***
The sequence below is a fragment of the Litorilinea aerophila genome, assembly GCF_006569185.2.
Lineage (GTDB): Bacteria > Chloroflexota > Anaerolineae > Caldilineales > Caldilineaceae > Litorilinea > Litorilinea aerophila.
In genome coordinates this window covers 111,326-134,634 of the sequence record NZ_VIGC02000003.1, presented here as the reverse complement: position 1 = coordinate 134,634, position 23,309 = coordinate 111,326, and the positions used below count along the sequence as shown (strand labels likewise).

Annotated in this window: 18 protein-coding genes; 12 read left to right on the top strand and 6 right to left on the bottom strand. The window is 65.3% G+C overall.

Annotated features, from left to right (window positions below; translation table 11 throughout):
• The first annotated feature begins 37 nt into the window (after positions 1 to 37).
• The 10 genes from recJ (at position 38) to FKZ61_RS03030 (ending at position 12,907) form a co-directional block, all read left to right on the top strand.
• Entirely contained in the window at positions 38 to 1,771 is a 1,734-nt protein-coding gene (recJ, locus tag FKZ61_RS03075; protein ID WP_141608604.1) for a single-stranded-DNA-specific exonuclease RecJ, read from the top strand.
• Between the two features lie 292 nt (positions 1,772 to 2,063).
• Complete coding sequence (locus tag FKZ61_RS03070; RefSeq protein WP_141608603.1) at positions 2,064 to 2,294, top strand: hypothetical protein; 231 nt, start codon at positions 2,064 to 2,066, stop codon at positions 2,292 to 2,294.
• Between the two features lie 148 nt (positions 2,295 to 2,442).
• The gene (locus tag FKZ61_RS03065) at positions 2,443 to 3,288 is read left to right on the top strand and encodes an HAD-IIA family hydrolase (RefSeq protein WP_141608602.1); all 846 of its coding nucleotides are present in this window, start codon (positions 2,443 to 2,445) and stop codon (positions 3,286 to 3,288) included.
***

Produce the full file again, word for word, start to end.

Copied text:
The sequence below is a fragment of the Litorilinea aerophila genome, assembly GCF_006569185.2.
Lineage (GTDB): Bacteria > Chloroflexota > Anaerolineae > Caldilineales > Caldilineaceae > Litorilinea > Litorilinea aerophila.
In genome coordinates this window covers 111,326-134,634 of the sequence record NZ_VIGC02000003.1, presented here as the reverse complement: position 1 = coordinate 134,634, position 23,309 = coordinate 111,326, and the positions used below count along the sequence as shown (strand labels likewise).

Annotated in this window: 18 protein-coding genes; 12 read left to right on the top strand and 6 right to left on the bottom strand. The window is 65.3% G+C overall.

Annotated features, from left to right (window positions below; translation table 11 throughout):
• The first annotated feature begins 37 nt into the window (after positions 1 to 37).
• The 10 genes from recJ (at position 38) to FKZ61_RS03030 (ending at position 12,907) form a co-directional block, all read left to right on the top strand.
• Entirely contained in the window at positions 38 to 1,771 is a 1,734-nt protein-coding gene (recJ, locus tag FKZ61_RS03075; protein ID WP_141608604.1) for a single-stranded-DNA-specific exonuclease RecJ, read from the top strand.
• Between the two features lie 292 nt (positions 1,772 to 2,063).
• Complete coding sequence (locus tag FKZ61_RS03070; RefSeq protein WP_141608603.1) at positions 2,064 to 2,294, top strand: hypothetical protein; 231 nt, start codon at positions 2,064 to 2,066, stop codon at positions 2,292 to 2,294.
• Between the two features lie 148 nt (positions 2,295 to 2,442).
• The gene (locus tag FKZ61_RS03065) at positions 2,443 to 3,288 is read left to right on the top strand and encodes an HAD-IIA family hydrolase (RefSeq protein WP_141608602.1); all 846 of its coding nucleotides are present in this window, start codon (positions 2,443 to 2,445) and stop codon (positions 3,286 to 3,288) included.